The little girl looks like she came from a latter-day Norman Rockwell illustration.
Maybe two years old, she sits in her stroller and waves a tiny, hand-made “Girl Power” pennant. She’s one of the couple thousand people gathered for the Women United March on this crisp January Saturday.
Her mother and her mother’s friends coo over her. Other marchers come up to take pictures of her.
“I’m glad she’s here,” her mother tells a friend, “even if she won’t remember it. It’s important for her to be part of this, to know she can make a difference.”
“She’ll remember,” the friend replies. “You’ll remind her. We’ll remind her.”
On the temporary stage at First Ward Park, speaker after speaker comes to the stage. They all run past the time allotted to them. They hit similar themes – the need for inclusion, the importance of redressing historic injustices. They almost all step on their applause lines. Several shout their speeches, overloading the makeshift sound system so their words are distorted.
It doesn’t matter.
The crowd brought energy with it. The people here feed off each other. They don’t need to be fired up.
They’ve gathered on the day after a couple of milestones.
President Donald Trump acknowledged he’d lost his faceoff with U.S. House Speaker Nancy Pelosi, D-California, over securing funds to build a wall along the U.S.-Mexico border and reopened a federal government that had been shut down for more than a month. And veteran conservative political bad boy and longtime Trump crony Roger Stone had been arrested in connection with the Russia investigation.
This, too, energizes the crowd.
Most marchers, like the little girl in the stroller, carry homemade signs.
One sign reads: “WOMEN ARE THE WALL TRUMP WON’T GET OVER.”
Another: “MY RIGHTS? I THINK I’LL KEEP THEM.”
Still another: “NOTE THE ABSENCE OF NAZIS AT OUR RALLY.”
The speeches end. It’s time to march. The crowd gathers at the far corner of the park, ready to move through downtown Charlotte.
They’ll step through a burgeoning business mecca of a state with one of the most regressive legislatures in America. These people often have been on the losing side, and they like the taste of victory.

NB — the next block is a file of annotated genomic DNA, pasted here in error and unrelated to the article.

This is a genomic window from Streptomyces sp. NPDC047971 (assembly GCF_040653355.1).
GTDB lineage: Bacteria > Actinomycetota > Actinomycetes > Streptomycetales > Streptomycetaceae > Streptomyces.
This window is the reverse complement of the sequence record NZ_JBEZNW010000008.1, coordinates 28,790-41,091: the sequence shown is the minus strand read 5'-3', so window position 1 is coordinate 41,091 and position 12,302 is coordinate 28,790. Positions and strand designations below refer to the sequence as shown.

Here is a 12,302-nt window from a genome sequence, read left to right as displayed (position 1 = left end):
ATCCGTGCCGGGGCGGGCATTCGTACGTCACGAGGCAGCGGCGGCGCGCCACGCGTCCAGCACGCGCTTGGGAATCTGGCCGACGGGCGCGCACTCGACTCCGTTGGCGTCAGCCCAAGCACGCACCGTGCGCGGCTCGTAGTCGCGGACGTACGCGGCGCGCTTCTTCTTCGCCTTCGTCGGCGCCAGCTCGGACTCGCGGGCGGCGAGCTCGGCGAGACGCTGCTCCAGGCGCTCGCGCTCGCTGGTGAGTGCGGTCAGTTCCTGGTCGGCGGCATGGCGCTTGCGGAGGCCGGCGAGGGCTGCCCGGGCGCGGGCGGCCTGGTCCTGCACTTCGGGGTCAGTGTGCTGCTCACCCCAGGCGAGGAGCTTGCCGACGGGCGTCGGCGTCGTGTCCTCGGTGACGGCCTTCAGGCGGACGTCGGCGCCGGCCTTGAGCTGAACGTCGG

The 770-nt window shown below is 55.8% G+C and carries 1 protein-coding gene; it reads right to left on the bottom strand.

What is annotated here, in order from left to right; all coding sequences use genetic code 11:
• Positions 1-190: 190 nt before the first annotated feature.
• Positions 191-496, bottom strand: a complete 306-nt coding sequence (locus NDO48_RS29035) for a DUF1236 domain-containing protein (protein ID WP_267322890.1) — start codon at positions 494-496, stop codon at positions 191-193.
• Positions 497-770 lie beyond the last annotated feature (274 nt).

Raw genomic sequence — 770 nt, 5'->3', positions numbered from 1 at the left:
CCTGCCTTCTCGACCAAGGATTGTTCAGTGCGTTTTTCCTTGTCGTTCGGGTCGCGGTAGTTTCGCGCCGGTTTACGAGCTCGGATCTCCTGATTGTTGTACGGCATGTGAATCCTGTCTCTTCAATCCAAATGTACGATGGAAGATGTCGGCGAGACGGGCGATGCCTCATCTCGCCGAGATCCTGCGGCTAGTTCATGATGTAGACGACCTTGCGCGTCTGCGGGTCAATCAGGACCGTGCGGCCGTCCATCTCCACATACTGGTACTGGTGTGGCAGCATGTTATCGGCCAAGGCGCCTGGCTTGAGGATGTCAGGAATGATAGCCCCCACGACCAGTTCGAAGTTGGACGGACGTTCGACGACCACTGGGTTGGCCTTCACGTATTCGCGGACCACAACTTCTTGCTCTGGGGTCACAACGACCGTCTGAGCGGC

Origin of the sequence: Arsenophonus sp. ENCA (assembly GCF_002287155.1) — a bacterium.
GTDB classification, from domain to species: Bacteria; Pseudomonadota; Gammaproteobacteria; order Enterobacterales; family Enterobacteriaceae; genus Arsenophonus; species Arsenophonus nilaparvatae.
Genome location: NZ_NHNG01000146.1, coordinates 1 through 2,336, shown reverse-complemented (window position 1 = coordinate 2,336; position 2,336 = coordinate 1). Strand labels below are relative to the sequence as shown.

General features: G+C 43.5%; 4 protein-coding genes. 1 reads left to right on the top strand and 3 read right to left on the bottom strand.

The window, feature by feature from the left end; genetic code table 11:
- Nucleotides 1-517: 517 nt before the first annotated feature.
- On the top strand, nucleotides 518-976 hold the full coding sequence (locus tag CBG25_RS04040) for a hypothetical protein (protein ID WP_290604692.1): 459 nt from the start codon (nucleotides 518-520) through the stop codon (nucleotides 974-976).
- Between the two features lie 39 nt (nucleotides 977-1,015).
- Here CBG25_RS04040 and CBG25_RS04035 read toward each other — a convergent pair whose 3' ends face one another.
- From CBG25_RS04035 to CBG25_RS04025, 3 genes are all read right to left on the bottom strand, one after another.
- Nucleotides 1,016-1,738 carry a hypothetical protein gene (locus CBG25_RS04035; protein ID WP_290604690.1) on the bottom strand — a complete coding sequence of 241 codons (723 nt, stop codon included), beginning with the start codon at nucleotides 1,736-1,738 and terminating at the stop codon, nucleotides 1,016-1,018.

They march and chant: “THIS IS WHAT DEMOCRACY LOOKS LIKE! THIS IS WHAT DEMOCRACY LOOKS LIKE!”
Far from here, Roger Stone faces justice. He came to prominence as part of the wave of rightwing trickster political strategists inspired by Richard Nixon. They helped shatter the New Deal governing coalition.
These tricksters’ fundamental insight and operating principle was that anger is a much more effective political motivator than hope. They stoked fear, encouraged resentment, prodded festering furies.
In the process, they created what came to be known as the “enthusiasm gap.” Because resentful conservative voters were more motivated than other citizens, a disproportionate percentage of them showed up at the polls. This allowed them often to overcome greater numbers on the other side.
In Donald Trump, Stone said he’d found the ultimate embodiment of this politics of rage, the perfect voice and face for the right’s messages of grievance. Stone was right. Trump motivated his base like few other politicians in history.
His slogan, “Make America Great Again,” perfectly captured the sense Trump voters had that it all was slipping away from them.
The problem for Stone and his ilk, though, was that Trump also mobilized opponents like no other politician in American history. Without planning to, he closed the enthusiasm gap.
And a battle was joined to determine what America should be and who belongs in it.
The marchers here move across railroad tracks and step down a wide street of a city in a state that not long ago was a conservative firewall. They carry signs they spent hours working on. They step lively, pausing only to hug acquaintances as they spot them in the crowd.
There are children in strollers among them. White women. Black women. Latin-American women. White men. Black men. Latin-American men. People in wheelchairs. People on crutches. Young people. Old people. Gay people. Straight people.
“THIS IS WHAT DEMOCRACY LOOKS LIKE!” they chant.
They look like America, as it is.
Maybe that’s what scares the folks on the other side so much.
John Krull is director of Franklin College’s Pulliam School of Journalism, host of “No Limits” WFYI 90.1 Indianapolis and publisher of TheStatehouseFile.com, a news website powered by Franklin College journalism students.